Onto the books!
So, here are eight books that have made an impression on me over the past three years. The ones that I stayed up late reading. The ones that stuck in my head days — even weeks — after turning that last page.
Red Queen by Victoria Aveyard
Basically, this whole post is Victoria Aveyard’s fault.
“This is a world divided by blood – red or silver.
The Reds are commoners, ruled by a Silver elite in possession of god-like superpowers. And to Mare Barrow, a seventeen-year-old Red girl from the poverty-stricken Stilts, it seems like nothing will ever change.
That is, until she finds herself working in the Silver Palace. Here, surrounded by the people she hates the most, Mare discovers that, despite her red blood, she possesses a deadly power of her own. One that threatens to destroy the balance of power.” – Goodreads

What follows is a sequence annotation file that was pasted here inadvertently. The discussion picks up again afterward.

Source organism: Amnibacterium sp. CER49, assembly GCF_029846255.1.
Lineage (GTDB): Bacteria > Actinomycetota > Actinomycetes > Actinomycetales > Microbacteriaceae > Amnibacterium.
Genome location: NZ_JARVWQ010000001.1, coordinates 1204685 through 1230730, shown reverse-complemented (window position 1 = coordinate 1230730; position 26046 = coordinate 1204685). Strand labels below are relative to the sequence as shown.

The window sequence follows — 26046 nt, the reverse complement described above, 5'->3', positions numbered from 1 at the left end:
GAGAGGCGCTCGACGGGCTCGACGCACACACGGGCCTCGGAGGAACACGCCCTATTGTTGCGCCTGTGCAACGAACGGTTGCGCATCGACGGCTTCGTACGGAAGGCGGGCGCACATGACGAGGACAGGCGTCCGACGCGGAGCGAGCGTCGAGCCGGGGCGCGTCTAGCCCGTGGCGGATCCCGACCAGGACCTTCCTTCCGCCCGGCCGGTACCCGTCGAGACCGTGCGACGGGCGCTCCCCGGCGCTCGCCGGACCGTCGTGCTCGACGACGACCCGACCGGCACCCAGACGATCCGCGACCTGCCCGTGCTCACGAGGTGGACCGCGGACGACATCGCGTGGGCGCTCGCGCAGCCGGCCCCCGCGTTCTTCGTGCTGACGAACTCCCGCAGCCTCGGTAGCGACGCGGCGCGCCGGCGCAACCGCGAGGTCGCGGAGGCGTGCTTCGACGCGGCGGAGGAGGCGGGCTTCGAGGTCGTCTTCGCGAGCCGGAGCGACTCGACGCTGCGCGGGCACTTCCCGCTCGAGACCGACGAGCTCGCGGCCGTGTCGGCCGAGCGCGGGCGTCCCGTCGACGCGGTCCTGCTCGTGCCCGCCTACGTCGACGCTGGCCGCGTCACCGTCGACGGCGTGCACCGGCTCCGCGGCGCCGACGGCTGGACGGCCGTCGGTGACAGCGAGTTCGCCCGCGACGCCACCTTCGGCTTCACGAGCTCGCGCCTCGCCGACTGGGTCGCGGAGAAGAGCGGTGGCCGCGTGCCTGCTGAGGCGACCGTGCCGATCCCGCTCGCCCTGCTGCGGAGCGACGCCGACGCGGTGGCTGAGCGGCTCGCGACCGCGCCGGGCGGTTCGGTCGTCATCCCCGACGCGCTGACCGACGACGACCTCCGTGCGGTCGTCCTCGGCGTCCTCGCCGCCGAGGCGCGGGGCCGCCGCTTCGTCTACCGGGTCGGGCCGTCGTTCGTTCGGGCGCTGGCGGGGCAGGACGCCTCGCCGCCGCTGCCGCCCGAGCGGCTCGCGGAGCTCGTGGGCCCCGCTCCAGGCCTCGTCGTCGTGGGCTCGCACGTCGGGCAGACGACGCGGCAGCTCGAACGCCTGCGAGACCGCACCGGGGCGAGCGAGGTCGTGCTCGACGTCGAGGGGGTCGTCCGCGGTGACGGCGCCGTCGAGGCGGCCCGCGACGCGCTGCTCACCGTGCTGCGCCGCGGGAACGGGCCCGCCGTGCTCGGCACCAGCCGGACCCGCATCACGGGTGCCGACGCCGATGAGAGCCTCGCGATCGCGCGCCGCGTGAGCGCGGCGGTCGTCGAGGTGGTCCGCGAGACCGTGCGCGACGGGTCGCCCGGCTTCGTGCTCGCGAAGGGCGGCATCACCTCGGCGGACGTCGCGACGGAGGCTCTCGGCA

The Loneliest Girl in the Universe by Lauren James
Along with Red Queen, the cover for The Loneliest Girl in the Universe is also one of my favourites. Read my review!
“Romy Silvers is the only surviving crew-member of a spaceship travelling to a new planet, on a mission to establish a second home for humanity amongst the stars. Alone in space, she is the loneliest girl in the universe until she hears about a new ship which has launched from Earth – with a single passenger on board. A boy called J.
Their only communication with each other is via email – and due to the distance between them, their messages take months to transmit across space. And yet Romy finds herself falling in love. But what does Romy really know about J? And what do the mysterious messages which have started arriving from Earth really mean?